ADS now preserves over 17,000 grey literature reports and over 500 data rich digital archives, derived from archaeological research projects and primary fieldwork. The archives represent some of the most important sites in British Archaeology. The grey literature has become the basis of other research projects, most recently a Leverhulme grant awarded to Professor Mike Fulford to study rural settlement in Roman Britain, and an ERC senior investigator award to Professor Chris Gosden, who is looking at Regional Identities in Britain. The significance of the digital heritage preserved is immeasurable. In an ongoing JISC commissioned survey on the Impact of ADS 74% of users said that ADS was very or extremely important for their academic research, 64% said it was important for their private research, and 55% said it was important for their learning and skills development. 48% of depositors reported that not being able to provide data to ADS would have a severe or major impact on their work.
ADS has worked extensively on data standards. In 1999 ADS published the first Guides to Good Practice, and published 6 titles in its first 6 years. In 2006 it completed work on ‘Big Data’ for English Heritage, on the “Preservation and Management Strategies for Exceptionally Large Data Formats”. In 2011 it launched the new online second editions of the Guides, freely available and including new areas, such as standards for Underwater Archaeology, derived from the EU-funded VENUS project. Keith Kintigh, Past President of the Society for American Archaeology writes that the ADS ”is an enormous asset to the UK’s archaeological community - within and outside academic settings. It provides both secure preservation and rich access to the irreplaceable records of archaeological investigations, thereby allowing this information to be effectively used in archaeological research and cultural heritage management.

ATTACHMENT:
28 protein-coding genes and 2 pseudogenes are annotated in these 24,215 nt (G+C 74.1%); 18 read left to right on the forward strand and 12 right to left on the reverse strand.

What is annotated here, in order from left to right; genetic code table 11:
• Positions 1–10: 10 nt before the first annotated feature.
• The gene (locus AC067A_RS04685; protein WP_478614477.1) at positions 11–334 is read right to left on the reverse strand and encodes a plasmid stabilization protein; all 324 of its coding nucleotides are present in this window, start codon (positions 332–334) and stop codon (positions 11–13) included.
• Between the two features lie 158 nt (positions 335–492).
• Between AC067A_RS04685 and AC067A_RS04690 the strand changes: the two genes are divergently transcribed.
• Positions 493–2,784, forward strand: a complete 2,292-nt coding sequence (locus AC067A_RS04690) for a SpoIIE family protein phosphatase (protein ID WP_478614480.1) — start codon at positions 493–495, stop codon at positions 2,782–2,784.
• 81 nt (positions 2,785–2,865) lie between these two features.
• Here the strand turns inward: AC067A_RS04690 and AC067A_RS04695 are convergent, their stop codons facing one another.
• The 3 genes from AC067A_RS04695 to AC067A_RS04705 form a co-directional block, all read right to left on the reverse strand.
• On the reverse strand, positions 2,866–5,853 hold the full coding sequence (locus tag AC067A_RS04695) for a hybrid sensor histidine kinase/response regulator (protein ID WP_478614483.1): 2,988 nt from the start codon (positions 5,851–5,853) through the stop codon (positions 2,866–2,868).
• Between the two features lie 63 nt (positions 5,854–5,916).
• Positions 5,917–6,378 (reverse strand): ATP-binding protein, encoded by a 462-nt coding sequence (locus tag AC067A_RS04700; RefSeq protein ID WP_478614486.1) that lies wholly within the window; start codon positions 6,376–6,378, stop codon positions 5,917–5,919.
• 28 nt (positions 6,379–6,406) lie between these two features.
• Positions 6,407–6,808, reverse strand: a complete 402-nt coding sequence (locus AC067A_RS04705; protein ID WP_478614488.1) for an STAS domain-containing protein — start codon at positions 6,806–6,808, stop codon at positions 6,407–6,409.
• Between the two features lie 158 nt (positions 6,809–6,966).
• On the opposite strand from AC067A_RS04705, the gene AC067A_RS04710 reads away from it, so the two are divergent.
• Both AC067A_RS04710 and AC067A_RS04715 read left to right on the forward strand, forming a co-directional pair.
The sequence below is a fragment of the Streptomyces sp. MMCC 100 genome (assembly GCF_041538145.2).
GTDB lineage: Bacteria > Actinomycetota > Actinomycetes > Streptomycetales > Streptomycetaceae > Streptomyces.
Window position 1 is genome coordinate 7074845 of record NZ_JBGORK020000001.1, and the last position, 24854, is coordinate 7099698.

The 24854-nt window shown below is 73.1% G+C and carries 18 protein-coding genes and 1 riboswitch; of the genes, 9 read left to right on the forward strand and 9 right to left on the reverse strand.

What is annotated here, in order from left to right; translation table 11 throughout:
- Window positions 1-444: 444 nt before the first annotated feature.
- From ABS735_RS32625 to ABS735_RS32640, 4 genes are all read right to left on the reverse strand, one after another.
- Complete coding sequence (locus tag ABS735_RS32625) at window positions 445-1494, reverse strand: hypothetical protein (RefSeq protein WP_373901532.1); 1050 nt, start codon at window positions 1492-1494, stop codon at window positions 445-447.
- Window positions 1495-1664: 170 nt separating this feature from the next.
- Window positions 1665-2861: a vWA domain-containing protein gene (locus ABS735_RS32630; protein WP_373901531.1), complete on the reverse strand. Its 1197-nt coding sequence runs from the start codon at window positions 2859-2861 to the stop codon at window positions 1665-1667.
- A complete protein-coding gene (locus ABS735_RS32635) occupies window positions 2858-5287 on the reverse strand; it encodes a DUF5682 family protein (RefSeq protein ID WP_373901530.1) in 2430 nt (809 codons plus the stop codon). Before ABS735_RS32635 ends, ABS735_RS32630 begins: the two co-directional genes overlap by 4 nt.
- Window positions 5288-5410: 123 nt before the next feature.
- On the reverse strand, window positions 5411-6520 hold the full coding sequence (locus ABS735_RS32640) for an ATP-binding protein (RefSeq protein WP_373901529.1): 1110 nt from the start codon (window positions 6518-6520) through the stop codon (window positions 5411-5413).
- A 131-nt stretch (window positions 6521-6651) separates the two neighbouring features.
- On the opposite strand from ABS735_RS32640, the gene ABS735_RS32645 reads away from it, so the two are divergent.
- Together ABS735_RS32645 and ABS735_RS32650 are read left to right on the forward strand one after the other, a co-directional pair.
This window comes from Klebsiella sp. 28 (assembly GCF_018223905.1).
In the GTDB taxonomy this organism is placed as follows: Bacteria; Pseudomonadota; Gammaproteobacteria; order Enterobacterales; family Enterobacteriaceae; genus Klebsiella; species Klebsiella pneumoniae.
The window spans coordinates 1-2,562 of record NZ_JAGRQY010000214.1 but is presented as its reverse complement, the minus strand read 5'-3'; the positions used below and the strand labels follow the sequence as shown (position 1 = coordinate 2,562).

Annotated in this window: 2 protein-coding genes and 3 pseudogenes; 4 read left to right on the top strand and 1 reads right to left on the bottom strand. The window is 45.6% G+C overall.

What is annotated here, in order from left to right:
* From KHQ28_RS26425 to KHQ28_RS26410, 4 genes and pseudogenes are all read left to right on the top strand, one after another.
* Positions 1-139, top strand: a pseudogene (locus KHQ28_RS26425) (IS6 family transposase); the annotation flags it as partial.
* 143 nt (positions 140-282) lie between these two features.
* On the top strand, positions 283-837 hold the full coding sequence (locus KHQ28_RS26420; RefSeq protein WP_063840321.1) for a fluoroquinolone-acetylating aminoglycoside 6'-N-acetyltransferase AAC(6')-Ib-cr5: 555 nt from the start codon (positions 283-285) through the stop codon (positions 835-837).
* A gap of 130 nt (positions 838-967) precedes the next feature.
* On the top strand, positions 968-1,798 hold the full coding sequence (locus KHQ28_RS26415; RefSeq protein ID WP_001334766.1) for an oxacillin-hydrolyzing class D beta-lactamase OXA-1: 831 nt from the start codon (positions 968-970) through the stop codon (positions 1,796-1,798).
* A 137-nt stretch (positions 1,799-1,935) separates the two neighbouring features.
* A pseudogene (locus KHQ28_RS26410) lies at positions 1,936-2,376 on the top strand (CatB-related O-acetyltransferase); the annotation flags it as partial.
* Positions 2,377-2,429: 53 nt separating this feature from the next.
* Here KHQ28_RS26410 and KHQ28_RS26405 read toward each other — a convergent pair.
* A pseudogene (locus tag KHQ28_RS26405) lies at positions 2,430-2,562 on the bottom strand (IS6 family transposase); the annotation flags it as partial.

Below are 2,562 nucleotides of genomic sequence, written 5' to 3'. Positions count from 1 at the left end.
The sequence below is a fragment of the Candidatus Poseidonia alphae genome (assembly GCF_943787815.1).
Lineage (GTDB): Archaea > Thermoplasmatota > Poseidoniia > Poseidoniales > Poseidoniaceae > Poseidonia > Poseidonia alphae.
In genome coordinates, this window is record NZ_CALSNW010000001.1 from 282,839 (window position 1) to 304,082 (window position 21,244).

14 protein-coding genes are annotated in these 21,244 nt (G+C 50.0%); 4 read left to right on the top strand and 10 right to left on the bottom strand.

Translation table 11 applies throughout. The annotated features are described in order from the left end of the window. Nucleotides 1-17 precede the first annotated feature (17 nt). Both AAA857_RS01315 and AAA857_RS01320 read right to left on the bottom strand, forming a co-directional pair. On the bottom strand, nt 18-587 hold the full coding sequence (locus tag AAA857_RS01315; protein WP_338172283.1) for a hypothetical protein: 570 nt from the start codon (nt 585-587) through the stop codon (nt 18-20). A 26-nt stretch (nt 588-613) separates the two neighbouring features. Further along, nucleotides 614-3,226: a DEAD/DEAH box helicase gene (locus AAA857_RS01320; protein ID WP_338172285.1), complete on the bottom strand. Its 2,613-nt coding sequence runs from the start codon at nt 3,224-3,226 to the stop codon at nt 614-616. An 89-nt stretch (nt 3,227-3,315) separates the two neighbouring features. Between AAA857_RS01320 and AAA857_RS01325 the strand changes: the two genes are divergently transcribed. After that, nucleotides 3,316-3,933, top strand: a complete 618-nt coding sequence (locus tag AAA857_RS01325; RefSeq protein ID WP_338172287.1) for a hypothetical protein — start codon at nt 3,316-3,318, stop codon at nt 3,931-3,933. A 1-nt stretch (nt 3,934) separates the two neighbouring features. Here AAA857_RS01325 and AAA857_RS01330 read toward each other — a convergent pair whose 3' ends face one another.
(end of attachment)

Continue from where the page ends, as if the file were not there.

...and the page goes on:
ADS has been a key player internationally in advancing initiatives concerned with the preservation and dissemination of cultural heritage information and has, indeed, been a model of a sustainable and productive digital archive of archaeological data and documents. In our own multi-institutional effort to develop a digital archive for archaeological data in the US, ADS has not only served as a valuable model, its staff have provided critical advice and assistance. Further, ADS has been a major driver of international efforts to establish interoperability of digital repositories facilitating the sharing of archaeological information. Looking beyond archaeology, with its long (for a digital repository) history of success, ADS has also been a widely cited exemplar of a successful disciplinary repository.”
The ADS has been awarded two British Archaeological Awards for Innovation, in 2008 and 2012, and it featured extensively in the successful nomination of the Department of Archaeology at the University of York for a Queen’s Anniversary Prize for Higher and Further Education in 2011.
Note - ADS (nominee) and University of York (Host) may not vote for ADS; JISC (initial funder) may not vote for ADS
PREMIS Data Dictionary for Preservation Metadata
Since winning the 2005 Digital Preservation Award, the PREMIS Data Dictionary has become the international standard for preservation metadata for digital materials. Developed by an international team of experts, PREMIS is implemented in digital preservation projects around the world, and support for PREMIS is incorporated into a number of commercial and open-source digital preservation tools and systems. PREMIS maintains XML schema to support implementation; engages in outreach around the world; and leads initiatives to develop guidelines and best practices for implementing the Data Dictionary. PREMIS is the international nexus for preservation metadata, and is recognized as a core standard for state-of-the-art digital preservation.